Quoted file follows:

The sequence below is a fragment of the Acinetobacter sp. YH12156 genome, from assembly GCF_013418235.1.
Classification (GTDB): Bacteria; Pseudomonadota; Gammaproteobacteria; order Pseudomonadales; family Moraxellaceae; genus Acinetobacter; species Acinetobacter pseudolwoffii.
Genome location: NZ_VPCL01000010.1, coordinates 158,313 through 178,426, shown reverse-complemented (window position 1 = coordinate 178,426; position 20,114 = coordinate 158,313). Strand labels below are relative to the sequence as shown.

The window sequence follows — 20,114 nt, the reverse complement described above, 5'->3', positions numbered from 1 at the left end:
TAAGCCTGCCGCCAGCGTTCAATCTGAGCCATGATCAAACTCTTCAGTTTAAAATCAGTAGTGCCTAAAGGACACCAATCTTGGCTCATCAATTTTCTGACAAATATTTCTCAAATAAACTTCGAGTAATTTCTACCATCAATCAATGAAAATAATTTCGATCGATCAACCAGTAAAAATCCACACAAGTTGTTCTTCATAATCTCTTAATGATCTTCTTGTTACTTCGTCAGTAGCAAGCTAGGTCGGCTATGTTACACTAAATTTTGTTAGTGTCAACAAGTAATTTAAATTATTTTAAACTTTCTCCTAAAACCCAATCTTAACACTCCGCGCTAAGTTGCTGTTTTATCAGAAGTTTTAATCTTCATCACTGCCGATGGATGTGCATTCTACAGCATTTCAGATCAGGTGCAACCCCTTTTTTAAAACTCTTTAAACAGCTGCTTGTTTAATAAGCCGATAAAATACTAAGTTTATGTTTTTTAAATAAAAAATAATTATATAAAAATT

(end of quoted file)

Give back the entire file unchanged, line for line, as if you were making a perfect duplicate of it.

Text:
The sequence below is a fragment of the Acinetobacter sp. YH12156 genome, from assembly GCF_013418235.1.
Classification (GTDB): Bacteria; Pseudomonadota; Gammaproteobacteria; order Pseudomonadales; family Moraxellaceae; genus Acinetobacter; species Acinetobacter pseudolwoffii.
Genome location: NZ_VPCL01000010.1, coordinates 158,313 through 178,426, shown reverse-complemented (window position 1 = coordinate 178,426; position 20,114 = coordinate 158,313). Strand labels below are relative to the sequence as shown.

The window sequence follows — 20,114 nt, the reverse complement described above, 5'->3', positions numbered from 1 at the left end:
TAAGCCTGCCGCCAGCGTTCAATCTGAGCCATGATCAAACTCTTCAGTTTAAAATCAGTAGTGCCTAAAGGACACCAATCTTGGCTCATCAATTTTCTGACAAATATTTCTCAAATAAACTTCGAGTAATTTCTACCATCAATCAATGAAAATAATTTCGATCGATCAACCAGTAAAAATCCACACAAGTTGTTCTTCATAATCTCTTAATGATCTTCTTGTTACTTCGTCAGTAGCAAGCTAGGTCGGCTATGTTACACTAAATTTTGTTAGTGTCAACAAGTAATTTAAATTATTTTAAACTTTCTCCTAAAACCCAATCTTAACACTCCGCGCTAAGTTGCTGTTTTATCAGAAGTTTTAATCTTCATCACTGCCGATGGATGTGCATTCTACAGCATTTCAGATCAGGTGCAACCCCTTTTTTAAAACTCTTTAAACAGCTGCTTGTTTAATAAGCCGATAAAATACTAAGTTTATGTTTTTTAAATAAAAAATAATTATATAAAAATT